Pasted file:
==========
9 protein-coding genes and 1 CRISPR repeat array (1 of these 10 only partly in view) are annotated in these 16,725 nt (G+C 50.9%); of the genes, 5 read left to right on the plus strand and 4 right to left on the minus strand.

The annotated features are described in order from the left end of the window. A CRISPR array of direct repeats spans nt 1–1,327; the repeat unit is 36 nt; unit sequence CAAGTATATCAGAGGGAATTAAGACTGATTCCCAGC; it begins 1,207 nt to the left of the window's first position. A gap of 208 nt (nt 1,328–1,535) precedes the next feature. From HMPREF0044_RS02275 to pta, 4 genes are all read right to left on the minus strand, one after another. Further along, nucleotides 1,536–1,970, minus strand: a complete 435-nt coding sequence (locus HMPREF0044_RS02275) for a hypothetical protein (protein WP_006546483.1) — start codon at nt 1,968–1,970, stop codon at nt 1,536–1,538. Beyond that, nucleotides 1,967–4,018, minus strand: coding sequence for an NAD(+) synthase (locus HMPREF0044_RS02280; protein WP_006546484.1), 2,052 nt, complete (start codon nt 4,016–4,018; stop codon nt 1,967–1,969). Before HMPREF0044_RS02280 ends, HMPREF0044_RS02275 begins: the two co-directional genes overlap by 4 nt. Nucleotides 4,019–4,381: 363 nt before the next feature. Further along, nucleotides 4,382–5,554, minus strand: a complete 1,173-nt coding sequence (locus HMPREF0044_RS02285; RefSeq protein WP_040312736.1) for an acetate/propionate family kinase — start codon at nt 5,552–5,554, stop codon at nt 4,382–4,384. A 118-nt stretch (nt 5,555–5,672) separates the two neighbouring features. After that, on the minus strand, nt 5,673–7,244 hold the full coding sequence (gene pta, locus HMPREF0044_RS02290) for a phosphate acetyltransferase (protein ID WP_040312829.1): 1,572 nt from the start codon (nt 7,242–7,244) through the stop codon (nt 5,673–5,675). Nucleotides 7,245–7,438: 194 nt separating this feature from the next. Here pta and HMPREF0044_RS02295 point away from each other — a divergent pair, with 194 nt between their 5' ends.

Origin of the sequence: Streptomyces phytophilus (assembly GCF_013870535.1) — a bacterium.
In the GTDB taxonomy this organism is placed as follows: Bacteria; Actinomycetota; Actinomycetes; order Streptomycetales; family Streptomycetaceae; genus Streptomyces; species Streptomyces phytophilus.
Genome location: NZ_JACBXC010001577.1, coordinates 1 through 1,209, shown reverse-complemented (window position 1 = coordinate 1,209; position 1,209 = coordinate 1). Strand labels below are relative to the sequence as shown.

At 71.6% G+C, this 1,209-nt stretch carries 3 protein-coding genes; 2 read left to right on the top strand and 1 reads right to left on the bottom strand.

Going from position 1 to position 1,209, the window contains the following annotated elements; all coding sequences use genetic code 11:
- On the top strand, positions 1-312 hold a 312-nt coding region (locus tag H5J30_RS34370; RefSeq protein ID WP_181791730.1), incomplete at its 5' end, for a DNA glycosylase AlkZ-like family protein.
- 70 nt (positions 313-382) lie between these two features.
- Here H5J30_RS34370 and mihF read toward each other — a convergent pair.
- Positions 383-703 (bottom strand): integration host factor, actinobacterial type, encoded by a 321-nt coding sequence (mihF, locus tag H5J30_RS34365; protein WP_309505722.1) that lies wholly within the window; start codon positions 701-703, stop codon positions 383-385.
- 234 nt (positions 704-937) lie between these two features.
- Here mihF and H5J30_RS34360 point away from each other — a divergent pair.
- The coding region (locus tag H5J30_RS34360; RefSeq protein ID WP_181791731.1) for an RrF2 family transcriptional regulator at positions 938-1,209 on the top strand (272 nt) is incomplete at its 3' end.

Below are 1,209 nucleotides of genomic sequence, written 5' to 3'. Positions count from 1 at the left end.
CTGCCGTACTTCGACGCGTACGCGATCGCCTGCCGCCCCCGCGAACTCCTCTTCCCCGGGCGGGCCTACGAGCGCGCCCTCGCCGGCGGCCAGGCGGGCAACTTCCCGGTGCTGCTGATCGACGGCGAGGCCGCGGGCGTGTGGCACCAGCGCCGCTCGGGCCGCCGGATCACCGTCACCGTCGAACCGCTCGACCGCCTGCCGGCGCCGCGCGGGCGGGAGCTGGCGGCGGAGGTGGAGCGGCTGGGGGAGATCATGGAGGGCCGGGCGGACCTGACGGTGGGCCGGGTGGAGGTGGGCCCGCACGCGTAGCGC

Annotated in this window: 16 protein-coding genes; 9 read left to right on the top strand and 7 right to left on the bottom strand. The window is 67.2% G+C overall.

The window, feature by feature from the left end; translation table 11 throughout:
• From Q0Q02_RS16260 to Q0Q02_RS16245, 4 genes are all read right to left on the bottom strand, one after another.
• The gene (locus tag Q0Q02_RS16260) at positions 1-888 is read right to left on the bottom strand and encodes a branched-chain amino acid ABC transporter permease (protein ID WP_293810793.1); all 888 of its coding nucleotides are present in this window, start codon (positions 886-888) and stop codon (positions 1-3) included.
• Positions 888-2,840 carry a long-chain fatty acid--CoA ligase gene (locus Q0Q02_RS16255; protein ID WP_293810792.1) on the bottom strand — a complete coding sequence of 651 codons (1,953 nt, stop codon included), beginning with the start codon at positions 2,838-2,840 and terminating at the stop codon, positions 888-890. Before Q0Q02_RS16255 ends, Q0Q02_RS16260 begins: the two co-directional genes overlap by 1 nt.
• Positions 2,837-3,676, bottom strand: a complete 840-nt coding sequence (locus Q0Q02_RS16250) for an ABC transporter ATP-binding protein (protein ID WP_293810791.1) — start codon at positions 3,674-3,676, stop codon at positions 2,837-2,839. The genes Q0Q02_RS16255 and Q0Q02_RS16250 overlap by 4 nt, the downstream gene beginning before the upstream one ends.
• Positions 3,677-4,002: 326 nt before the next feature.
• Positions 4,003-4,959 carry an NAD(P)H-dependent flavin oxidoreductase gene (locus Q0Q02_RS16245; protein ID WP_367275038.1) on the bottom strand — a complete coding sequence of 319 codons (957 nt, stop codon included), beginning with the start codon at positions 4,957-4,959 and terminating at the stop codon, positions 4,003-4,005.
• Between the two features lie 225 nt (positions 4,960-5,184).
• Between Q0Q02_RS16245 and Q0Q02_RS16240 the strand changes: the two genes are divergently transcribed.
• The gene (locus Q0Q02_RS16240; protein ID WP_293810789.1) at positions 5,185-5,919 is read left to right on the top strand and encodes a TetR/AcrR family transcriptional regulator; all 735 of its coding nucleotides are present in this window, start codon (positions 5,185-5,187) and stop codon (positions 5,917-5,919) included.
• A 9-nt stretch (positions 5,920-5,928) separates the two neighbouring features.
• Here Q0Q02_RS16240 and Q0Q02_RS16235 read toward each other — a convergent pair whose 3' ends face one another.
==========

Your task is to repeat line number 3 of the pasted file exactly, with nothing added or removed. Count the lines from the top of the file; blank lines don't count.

Origin of the sequence: Streptomyces phytophilus (assembly GCF_013870535.1) — a bacterium.